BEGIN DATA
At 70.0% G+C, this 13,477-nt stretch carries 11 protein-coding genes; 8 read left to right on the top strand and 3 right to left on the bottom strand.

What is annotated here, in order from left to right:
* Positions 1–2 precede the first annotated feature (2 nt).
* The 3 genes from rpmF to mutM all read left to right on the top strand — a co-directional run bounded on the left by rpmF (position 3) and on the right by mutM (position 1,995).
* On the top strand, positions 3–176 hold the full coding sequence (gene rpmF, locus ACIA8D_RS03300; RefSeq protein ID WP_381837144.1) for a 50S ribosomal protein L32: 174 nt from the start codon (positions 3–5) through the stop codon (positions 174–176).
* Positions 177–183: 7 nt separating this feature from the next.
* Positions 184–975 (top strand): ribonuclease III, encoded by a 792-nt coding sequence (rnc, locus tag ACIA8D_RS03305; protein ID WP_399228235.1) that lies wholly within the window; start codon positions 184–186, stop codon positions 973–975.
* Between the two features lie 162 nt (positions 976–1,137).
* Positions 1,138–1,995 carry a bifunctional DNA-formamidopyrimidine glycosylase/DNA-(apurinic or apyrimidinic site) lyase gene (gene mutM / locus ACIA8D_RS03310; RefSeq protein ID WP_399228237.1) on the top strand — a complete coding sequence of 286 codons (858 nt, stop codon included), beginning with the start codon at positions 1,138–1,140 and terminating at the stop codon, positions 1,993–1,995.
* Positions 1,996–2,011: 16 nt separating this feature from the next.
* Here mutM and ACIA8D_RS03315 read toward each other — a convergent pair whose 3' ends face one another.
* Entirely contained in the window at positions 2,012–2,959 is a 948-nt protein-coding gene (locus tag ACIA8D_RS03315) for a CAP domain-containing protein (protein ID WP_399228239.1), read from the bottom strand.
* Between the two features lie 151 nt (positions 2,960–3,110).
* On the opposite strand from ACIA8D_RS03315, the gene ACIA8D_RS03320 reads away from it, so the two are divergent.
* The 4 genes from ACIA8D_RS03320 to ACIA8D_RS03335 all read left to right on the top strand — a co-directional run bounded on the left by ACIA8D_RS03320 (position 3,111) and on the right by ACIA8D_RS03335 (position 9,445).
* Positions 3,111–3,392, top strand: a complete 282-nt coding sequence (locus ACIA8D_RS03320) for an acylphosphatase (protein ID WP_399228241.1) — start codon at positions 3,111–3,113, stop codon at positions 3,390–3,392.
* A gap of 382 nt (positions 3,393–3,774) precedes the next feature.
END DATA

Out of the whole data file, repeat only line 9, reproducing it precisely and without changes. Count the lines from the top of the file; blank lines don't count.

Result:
* Positions 1,138–1,995 carry a bifunctional DNA-formamidopyrimidine glycosylase/DNA-(apurinic or apyrimidinic site) lyase gene (gene mutM / locus ACIA8D_RS03310; RefSeq protein ID WP_399228237.1) on the top strand — a complete coding sequence of 286 codons (858 nt, stop codon included), beginning with the start codon at positions 1,138–1,140 and terminating at the stop codon, positions 1,993–1,995.